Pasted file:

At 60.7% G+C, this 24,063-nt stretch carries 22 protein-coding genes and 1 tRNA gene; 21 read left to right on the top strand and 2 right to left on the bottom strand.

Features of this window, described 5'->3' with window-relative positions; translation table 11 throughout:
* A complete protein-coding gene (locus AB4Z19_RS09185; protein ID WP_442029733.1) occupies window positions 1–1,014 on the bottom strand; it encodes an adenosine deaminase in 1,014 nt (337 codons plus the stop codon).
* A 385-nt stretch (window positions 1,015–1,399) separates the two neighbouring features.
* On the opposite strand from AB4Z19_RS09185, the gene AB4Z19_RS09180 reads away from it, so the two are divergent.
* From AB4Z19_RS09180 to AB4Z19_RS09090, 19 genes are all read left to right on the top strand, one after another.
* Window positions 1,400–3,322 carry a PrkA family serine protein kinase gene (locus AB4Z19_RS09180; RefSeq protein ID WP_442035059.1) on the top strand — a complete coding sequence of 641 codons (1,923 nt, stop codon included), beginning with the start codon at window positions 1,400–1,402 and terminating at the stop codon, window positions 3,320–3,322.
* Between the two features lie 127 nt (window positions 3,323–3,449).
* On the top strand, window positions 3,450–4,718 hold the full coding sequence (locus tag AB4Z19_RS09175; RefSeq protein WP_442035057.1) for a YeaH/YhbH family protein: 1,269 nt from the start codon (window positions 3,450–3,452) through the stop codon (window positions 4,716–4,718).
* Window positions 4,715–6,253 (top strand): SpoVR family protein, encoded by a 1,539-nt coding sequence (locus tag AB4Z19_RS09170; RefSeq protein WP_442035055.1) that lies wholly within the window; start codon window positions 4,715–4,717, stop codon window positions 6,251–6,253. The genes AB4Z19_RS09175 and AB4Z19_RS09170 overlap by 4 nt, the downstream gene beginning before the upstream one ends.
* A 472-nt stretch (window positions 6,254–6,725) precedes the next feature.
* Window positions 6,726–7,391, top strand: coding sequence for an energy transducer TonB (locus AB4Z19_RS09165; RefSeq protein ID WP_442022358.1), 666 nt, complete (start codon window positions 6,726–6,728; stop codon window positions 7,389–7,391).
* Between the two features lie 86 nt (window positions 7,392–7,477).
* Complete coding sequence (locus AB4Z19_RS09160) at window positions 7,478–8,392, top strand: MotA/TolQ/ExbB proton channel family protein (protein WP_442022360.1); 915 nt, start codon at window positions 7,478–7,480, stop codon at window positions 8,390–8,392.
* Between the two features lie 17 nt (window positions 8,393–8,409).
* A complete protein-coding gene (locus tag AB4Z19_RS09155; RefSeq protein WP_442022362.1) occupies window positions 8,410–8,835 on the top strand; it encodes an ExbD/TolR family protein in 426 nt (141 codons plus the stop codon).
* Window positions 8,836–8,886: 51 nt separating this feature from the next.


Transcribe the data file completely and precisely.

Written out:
At 60.7% G+C, this 24,063-nt stretch carries 22 protein-coding genes and 1 tRNA gene; 21 read left to right on the top strand and 2 right to left on the bottom strand.

Features of this window, described 5'->3' with window-relative positions; translation table 11 throughout:
* A complete protein-coding gene (locus AB4Z19_RS09185; protein ID WP_442029733.1) occupies window positions 1–1,014 on the bottom strand; it encodes an adenosine deaminase in 1,014 nt (337 codons plus the stop codon).
* A 385-nt stretch (window positions 1,015–1,399) separates the two neighbouring features.
* On the opposite strand from AB4Z19_RS09185, the gene AB4Z19_RS09180 reads away from it, so the two are divergent.
* From AB4Z19_RS09180 to AB4Z19_RS09090, 19 genes are all read left to right on the top strand, one after another.
* Window positions 1,400–3,322 carry a PrkA family serine protein kinase gene (locus AB4Z19_RS09180; RefSeq protein ID WP_442035059.1) on the top strand — a complete coding sequence of 641 codons (1,923 nt, stop codon included), beginning with the start codon at window positions 1,400–1,402 and terminating at the stop codon, window positions 3,320–3,322.
* Between the two features lie 127 nt (window positions 3,323–3,449).
* On the top strand, window positions 3,450–4,718 hold the full coding sequence (locus tag AB4Z19_RS09175; RefSeq protein WP_442035057.1) for a YeaH/YhbH family protein: 1,269 nt from the start codon (window positions 3,450–3,452) through the stop codon (window positions 4,716–4,718).
* Window positions 4,715–6,253 (top strand): SpoVR family protein, encoded by a 1,539-nt coding sequence (locus tag AB4Z19_RS09170; RefSeq protein WP_442035055.1) that lies wholly within the window; start codon window positions 4,715–4,717, stop codon window positions 6,251–6,253. The genes AB4Z19_RS09175 and AB4Z19_RS09170 overlap by 4 nt, the downstream gene beginning before the upstream one ends.
* A 472-nt stretch (window positions 6,254–6,725) precedes the next feature.
* Window positions 6,726–7,391, top strand: coding sequence for an energy transducer TonB (locus AB4Z19_RS09165; RefSeq protein ID WP_442022358.1), 666 nt, complete (start codon window positions 6,726–6,728; stop codon window positions 7,389–7,391).
* Between the two features lie 86 nt (window positions 7,392–7,477).
* Complete coding sequence (locus AB4Z19_RS09160) at window positions 7,478–8,392, top strand: MotA/TolQ/ExbB proton channel family protein (protein WP_442022360.1); 915 nt, start codon at window positions 7,478–7,480, stop codon at window positions 8,390–8,392.
* Between the two features lie 17 nt (window positions 8,393–8,409).
* A complete protein-coding gene (locus tag AB4Z19_RS09155; RefSeq protein WP_442022362.1) occupies window positions 8,410–8,835 on the top strand; it encodes an ExbD/TolR family protein in 426 nt (141 codons plus the stop codon).
* Window positions 8,836–8,886: 51 nt separating this feature from the next.